New name springs into Edinburgh as hotel changes hands

The Haymarket hotel was designed by Andrew Doolan. Picture: Contributed
The Haymarket hotel was designed by Andrew Doolan. Picture: Contributed
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One of Edinburgh’s largest city centre hotels has changed hands in a multi-million pound deal that will see a new name appear in the capital.

The 282-room Morrison Street establishment, which has been run by Whitbread’s hotel arm Premier Inn, has been acquired by Leonardo Hotels, the European arm of Israeli Fattal Hotels Group.

The west end building, near Haymarket Station, was designed by the late Scottish architect Andrew Doolan, who, along with fellow majority shareholders Sandy Orr and Donald MacDonald, initiated the build of the hotel in partnership with Whitbread. Since then, it has hosted more than two million guests visiting the city.

The name will be changing to The Leonardo Hotel Edinburgh and comes as Premier Inn launches several new sites across the Scottish capital. Leonardo’s other major European locations include London, Berlin, Budapest and Madrid.

READ MORE: Edinburgh city centre hotel looks for buyer

Orr said: “Donald and I with Pat Findlay on behalf of Andy’s family are pleased to see this large, beautifully designed hotel pass to Leonardo Hotels.

“Expertly operated by Whitbread for over 20 years, we look forward to seeing the hotel continue its significant contribution to Edinburgh’s hospitality sector.”

Kerr Young, director in the hotels and hospitality team at property consultancy JLL, who oversaw the sale of the site, said: “Edinburgh is a highly sought after location for investors keen to acquire hotel real estate in one of the best performing markets in Europe – this latest transaction demonstrates further evidence of that and we are delighted by the result.”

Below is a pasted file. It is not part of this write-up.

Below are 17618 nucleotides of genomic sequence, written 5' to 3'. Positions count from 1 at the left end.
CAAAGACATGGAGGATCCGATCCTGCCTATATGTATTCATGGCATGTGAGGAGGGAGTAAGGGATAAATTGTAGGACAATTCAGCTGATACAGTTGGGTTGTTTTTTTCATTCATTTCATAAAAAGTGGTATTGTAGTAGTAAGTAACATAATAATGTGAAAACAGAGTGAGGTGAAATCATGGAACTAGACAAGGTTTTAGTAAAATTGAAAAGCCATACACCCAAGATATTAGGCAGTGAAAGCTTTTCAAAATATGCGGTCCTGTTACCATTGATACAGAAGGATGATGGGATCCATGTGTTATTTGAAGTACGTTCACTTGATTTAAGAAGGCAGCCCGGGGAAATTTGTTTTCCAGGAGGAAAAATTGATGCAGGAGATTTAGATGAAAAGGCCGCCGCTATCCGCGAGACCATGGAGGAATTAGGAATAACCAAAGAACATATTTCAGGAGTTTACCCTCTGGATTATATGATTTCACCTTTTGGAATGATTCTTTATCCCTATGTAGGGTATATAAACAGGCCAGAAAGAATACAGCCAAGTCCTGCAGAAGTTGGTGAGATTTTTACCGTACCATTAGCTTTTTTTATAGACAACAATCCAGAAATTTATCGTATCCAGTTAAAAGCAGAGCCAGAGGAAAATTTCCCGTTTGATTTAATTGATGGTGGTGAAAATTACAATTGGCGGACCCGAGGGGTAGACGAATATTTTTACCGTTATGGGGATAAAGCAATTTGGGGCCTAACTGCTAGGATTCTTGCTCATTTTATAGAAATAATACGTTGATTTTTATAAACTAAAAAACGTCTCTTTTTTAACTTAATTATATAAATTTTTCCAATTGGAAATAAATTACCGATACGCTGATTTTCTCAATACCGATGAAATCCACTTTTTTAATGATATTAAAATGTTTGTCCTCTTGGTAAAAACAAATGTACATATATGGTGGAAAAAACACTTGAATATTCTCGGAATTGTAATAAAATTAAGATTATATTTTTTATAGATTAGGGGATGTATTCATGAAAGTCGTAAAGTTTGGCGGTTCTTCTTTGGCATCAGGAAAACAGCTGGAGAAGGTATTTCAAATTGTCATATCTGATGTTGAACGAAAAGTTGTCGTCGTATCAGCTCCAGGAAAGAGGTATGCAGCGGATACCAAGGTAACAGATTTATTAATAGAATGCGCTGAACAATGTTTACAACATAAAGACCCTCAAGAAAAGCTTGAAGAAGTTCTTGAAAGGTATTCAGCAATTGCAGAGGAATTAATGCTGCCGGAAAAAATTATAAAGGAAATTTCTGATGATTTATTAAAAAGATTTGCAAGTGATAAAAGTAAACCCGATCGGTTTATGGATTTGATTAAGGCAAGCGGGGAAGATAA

Financial details surrounding the deal were not disclosed. The hotel had been put up for sale in March of this year by Whitbread and the syndicate of private investors which jointly owned it. Recent sales of other hotels in the city, including the Radisson Blu and the Crowne Plaza on Royal Terrace, have highlighted the level of investment interest in the market.

Last year, hotels in Edinburgh saw occupancy rates reaching 81.5 per cent and average room rates of £88, significantly higher than the UK average.

Whitbread has exited the hotel as part of a strategy for developing, refurbishing and opening new sites including its “hub by Premier Inn” format and “re-focusing” its assets.

Earlier this year, the group outlined a £35 million investment prog­ramme in Edinburgh, creating three new hotels, upgrading two existing premises and bringing 150 jobs and ten apprenticeships to the city.

The plans included the first hi-tech “hub by Premier Inn” both in Scotland and outside London, with 121 rooms and located off the Royal Mile, and an adjacent 127-room Premier Inn.

Further investment by the budget hotel operator in and around Edinburgh has included a £1.8m extension at Premier Inn Ne­wcraighall and a £1.2m refur­bishment at Edinburgh Central, and comes after the company opened in St Andrews in October last year.

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